LGBTQ: Contraception

Contraception, or birth control, is important for anyone that does not wish to become pregnant. Especially those who are sexually active, are thinking about becoming sexually active, or just aren’t sure yet. It’s always a good idea to plan ahead for those “what if” moments. Teens of all genders who were sex assigned female at birth can benefit from contraception!

For the purposes of this guide we will use anatomic terms (e.g., vagina), but we know people use a spectrum of terms to describe their body (e.g., genital opening, front opening). You should discuss with your clinician if there are alternative terms you prefer to use to describe your body or the way it works.

What types of contraception are there?

You have a lot to choose from when it comes to contraception. The type of contraception you choose may depend on a number of factors including your anatomy, side affects you do/do not desire, and the partners you plan to have sex with. It’s important to know the different types of contraception methods available for individuals, especially if you are sexually active. It is a good idea to discuss with your clinician which contraceptive methods are best for you and your partner’s health and safety.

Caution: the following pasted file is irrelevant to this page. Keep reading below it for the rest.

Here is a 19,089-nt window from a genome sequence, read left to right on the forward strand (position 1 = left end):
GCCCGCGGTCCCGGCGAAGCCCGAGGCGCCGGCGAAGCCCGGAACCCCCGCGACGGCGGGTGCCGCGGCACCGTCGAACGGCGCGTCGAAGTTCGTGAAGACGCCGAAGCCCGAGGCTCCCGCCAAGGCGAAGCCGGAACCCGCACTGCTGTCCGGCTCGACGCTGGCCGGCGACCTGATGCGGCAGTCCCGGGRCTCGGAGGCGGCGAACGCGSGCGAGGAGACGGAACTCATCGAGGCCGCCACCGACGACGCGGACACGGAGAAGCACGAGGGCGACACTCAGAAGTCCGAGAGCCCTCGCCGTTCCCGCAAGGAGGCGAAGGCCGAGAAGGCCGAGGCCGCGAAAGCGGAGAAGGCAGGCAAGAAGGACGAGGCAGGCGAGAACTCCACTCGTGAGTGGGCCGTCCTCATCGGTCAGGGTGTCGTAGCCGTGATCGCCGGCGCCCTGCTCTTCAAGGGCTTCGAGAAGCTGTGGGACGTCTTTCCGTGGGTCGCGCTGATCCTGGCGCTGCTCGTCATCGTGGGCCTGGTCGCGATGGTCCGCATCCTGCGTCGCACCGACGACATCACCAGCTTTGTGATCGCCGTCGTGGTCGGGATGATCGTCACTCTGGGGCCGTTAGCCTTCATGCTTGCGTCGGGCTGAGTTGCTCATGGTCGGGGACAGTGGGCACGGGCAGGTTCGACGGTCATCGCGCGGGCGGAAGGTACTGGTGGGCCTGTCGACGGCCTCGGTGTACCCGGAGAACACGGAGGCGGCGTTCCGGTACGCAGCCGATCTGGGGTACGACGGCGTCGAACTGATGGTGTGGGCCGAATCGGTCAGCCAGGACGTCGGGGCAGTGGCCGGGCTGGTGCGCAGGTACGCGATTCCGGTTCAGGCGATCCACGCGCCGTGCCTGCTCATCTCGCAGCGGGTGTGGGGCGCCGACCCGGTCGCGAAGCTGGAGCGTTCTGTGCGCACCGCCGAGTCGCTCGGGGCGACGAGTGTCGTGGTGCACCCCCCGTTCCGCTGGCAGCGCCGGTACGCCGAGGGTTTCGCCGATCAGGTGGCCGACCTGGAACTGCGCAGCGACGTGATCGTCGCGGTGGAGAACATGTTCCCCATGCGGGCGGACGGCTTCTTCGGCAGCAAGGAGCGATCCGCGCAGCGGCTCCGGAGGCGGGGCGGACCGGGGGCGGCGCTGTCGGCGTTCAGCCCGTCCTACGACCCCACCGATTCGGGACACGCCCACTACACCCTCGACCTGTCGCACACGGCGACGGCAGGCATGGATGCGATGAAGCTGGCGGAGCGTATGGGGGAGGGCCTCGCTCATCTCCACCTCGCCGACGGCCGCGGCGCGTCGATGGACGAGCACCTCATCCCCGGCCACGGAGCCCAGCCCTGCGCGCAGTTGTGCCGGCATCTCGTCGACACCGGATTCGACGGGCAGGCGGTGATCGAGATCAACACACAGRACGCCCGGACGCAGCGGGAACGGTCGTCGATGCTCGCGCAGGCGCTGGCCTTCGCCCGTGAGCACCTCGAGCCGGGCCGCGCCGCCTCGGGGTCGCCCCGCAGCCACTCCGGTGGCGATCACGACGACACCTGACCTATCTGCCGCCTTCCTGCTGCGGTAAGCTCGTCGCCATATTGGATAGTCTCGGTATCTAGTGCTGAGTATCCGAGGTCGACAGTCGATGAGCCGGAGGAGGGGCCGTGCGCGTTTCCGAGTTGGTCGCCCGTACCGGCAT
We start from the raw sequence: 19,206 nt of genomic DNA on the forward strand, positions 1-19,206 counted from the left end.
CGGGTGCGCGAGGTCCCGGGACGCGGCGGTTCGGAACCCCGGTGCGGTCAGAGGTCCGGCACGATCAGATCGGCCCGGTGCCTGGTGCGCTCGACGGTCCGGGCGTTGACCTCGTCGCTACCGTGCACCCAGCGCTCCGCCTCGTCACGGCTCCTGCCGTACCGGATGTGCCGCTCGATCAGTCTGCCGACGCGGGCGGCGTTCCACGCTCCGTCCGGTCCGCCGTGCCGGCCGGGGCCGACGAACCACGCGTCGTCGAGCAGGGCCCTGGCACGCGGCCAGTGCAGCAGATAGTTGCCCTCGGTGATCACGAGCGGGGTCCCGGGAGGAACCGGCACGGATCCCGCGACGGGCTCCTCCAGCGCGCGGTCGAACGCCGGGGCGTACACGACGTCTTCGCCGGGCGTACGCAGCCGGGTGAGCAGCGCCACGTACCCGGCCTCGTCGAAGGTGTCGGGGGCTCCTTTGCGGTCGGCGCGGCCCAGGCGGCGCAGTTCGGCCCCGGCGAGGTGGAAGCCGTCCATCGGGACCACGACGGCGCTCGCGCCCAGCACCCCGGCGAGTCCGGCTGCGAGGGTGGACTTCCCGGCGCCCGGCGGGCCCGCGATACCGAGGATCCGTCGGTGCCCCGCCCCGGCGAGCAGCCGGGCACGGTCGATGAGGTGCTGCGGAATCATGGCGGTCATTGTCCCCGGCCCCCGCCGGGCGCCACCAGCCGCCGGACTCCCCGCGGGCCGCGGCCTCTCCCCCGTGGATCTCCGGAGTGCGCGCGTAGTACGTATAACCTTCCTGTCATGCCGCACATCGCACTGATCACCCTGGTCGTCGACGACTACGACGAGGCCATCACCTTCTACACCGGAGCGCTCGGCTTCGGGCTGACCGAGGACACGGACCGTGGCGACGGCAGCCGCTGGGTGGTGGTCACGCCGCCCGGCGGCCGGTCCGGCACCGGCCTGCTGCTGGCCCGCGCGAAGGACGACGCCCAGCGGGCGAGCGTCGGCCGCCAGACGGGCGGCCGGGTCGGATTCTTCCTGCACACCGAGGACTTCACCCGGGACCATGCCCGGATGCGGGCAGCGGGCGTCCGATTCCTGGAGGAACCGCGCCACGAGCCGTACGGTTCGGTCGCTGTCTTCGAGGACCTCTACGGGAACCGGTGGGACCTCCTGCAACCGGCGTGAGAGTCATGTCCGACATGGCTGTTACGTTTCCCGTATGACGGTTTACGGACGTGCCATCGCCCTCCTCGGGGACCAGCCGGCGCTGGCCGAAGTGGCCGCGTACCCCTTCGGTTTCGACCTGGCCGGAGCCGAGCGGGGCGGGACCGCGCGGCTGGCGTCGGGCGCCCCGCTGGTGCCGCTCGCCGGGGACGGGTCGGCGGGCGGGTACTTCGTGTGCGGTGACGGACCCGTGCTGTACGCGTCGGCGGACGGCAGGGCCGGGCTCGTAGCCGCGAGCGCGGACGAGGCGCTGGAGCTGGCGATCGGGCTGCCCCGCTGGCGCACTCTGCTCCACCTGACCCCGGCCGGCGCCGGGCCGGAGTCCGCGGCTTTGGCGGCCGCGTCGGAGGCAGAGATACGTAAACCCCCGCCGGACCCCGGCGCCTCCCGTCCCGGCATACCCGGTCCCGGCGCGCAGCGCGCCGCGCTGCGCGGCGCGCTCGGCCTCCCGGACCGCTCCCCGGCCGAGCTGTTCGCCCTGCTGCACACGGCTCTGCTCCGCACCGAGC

Here are some things to consider when choosing contraception:

  • How much do they cost?
  • How effective are they at preventing pregnancy?
  • How easy are they to use?
  • Will they protect me against sexually transmitted infections (STIs)?
There are other considerations that may be unique to each person. See table below. (Adapted from https://pubmed.ncbi.nlm.nih.gov/31394072/)
Contraception TypeInvasive/Pelvic ProcedureContains EstrogenEffect on BleedingPrivacy/ Concealability considerationsFrequent DosingNeed to see a doctor to discontinueEfficacy (perfect/typical)
Combined Oral ContraceptivesNoYesMay reduce or stop bleeding if taken continuouslyPill packDailyNoPerfect: 99%